If You’re Complaining About “Men!” or “Women!”, You’ve Already Lost…

Stephen Hussey

I read women’s dating advice (including our own), and scroll down the comments:

  • “If only men weren’t so self-centered…”
  • “I’m done with guys. They care about ONE thing and have no desire to commit.”
  • “Men nowadays are impossible. If they’re so complicated, what’s the point in having them anyway?”

I sigh.

And then just to torture myself further, and for the sake of some perverse kind of balance, I click through the men’s forums to see the angry guys there:

  • “Women are selfish and manipulative…”
  • “All modern women are crazy feminazis who use men for their sperm and their wallets…”
  • “Women just want players. It’s best for us decent men to forget relationships and go our own way.”

(Yes, I’ve cleaned these up. The real comments are far worse.)

I sigh again.

It just..gets…so…boring.


Because it’s so damn easy to do. Anyone can do it.

Think right now of that super frustrating guy who kept stringing you along via text and then disappeared. Or that guy who sent dirty messages waayy too quickly. Or a guy who flaked immediately after sex.

Angry? Great. Now write a think piece about why modern men are f**kboys who can’t commit and the future of love is doomed.

Or, if you’re a man, just think about that woman who brutally shot you down when you tried to say hi. Or the one who stopped texting after a week for no reason. Or that one you took out for cocktails who let you pay and then told you she “just wants to be friends”. Now take to the internet and talk about how women are manipulative harpies who just care about a guy’s social status and money.

Look, I get it. I’ve dated enough to know the world of love can be harsh and unforgiving.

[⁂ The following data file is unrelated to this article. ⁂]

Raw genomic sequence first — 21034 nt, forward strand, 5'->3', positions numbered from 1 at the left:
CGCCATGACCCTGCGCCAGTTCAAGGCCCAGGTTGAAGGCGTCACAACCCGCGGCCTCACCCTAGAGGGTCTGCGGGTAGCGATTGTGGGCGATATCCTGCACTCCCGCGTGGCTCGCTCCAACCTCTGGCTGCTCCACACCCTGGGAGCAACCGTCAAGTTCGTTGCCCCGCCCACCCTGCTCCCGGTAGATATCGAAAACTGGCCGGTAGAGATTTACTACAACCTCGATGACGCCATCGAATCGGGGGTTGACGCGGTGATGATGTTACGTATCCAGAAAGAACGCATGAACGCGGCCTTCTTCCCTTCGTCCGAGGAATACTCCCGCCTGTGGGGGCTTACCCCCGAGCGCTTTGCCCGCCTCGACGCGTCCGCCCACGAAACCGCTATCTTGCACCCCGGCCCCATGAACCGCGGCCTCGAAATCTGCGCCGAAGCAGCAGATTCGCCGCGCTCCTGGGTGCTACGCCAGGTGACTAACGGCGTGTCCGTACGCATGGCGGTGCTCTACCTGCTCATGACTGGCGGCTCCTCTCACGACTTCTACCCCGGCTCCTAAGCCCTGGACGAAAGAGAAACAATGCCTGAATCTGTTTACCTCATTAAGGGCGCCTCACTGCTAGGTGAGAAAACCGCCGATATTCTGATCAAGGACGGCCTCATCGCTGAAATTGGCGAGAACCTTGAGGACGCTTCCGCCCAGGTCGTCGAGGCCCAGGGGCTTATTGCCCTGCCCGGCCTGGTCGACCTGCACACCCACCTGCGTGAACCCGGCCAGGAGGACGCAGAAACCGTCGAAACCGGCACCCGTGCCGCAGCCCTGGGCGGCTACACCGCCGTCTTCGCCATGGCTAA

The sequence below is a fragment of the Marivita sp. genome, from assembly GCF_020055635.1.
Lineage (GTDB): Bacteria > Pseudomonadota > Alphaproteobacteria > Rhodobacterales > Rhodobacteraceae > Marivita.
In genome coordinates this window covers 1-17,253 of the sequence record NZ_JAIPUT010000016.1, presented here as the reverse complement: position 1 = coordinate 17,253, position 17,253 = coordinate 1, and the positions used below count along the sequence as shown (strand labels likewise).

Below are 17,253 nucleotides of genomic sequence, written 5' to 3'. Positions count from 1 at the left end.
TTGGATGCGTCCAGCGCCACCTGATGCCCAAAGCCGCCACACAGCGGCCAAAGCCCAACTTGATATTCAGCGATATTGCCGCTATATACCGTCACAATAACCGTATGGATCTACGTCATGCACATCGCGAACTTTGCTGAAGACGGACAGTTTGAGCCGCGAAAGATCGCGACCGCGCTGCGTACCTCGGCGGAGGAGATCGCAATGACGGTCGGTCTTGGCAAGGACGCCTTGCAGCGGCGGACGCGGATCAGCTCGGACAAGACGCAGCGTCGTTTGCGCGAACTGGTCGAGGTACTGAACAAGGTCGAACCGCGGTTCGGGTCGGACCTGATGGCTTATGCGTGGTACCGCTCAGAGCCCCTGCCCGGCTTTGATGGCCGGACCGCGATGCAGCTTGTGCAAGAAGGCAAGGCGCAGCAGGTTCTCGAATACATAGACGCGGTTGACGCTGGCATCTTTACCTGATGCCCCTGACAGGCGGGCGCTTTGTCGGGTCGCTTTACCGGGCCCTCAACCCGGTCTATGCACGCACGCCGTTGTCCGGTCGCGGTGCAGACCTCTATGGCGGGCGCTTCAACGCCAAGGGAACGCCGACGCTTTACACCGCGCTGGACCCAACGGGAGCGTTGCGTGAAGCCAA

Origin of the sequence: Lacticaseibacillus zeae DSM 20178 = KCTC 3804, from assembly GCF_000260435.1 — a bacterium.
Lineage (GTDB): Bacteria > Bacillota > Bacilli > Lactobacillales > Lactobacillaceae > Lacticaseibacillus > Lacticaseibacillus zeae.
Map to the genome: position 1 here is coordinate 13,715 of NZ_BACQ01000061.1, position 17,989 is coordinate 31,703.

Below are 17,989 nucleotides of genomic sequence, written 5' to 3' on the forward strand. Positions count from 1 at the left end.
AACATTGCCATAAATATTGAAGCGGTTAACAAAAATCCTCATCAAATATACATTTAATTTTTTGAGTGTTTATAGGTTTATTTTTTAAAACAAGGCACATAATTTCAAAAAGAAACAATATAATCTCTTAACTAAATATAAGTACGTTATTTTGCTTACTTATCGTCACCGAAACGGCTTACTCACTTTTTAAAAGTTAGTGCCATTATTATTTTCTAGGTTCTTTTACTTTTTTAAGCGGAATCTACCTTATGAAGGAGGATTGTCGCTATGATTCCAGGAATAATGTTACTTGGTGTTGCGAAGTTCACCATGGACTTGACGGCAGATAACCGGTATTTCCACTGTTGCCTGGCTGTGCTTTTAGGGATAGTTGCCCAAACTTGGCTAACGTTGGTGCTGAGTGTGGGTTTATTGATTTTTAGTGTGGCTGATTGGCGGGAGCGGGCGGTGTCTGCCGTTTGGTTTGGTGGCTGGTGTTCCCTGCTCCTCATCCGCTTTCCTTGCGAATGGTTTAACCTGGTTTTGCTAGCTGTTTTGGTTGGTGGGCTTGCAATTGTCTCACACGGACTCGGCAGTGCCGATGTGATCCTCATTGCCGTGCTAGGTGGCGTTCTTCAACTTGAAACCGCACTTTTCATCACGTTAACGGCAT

But so what??

When did we stop learning how to deal with disappointment in an adult way? When did we allow a few bitter, angry, sexually frustrated keyboard warriors to define the narrative for the rest of us and make us all despair so much about love?

Believe me, I’ve met people at our retreats who have been through awful experiences in love. And what’s fascinating is how people respond to these experiences in COMPLETELY opposite ways.

I believe that what defines maturity isn’t the amount of experiences we’ve gone through, but how we choose to filter and interpret those experiences.

And if you feel nothing but righteous anger against the opposite sex for being “unfair”, maybe it’s time for a new filter…

Don’t Read The Comments…

It’s very fashionable to hate the modern dating “scene”.

We’ve all had failures (or even successes) that made us feel empty and numb. People who date in big cities feel the transience of sex with no emotional connection. Most of us have faced the humiliation of being disposed of by someone who believes they have better options.

But how will we react in these moments? This is where character truly emerges.

When we meet that selfish social climber, or that superficial narcissist, do we throw our toys out the pram and say: “This is what ALL MEN are like! This is what ALL WOMEN are like!”, or do we say: “this is only one person, and there are hundreds of thousands of OTHER people out there who could be right for me”. 

I feel it’s time to call a moratorium on all the righteous anger.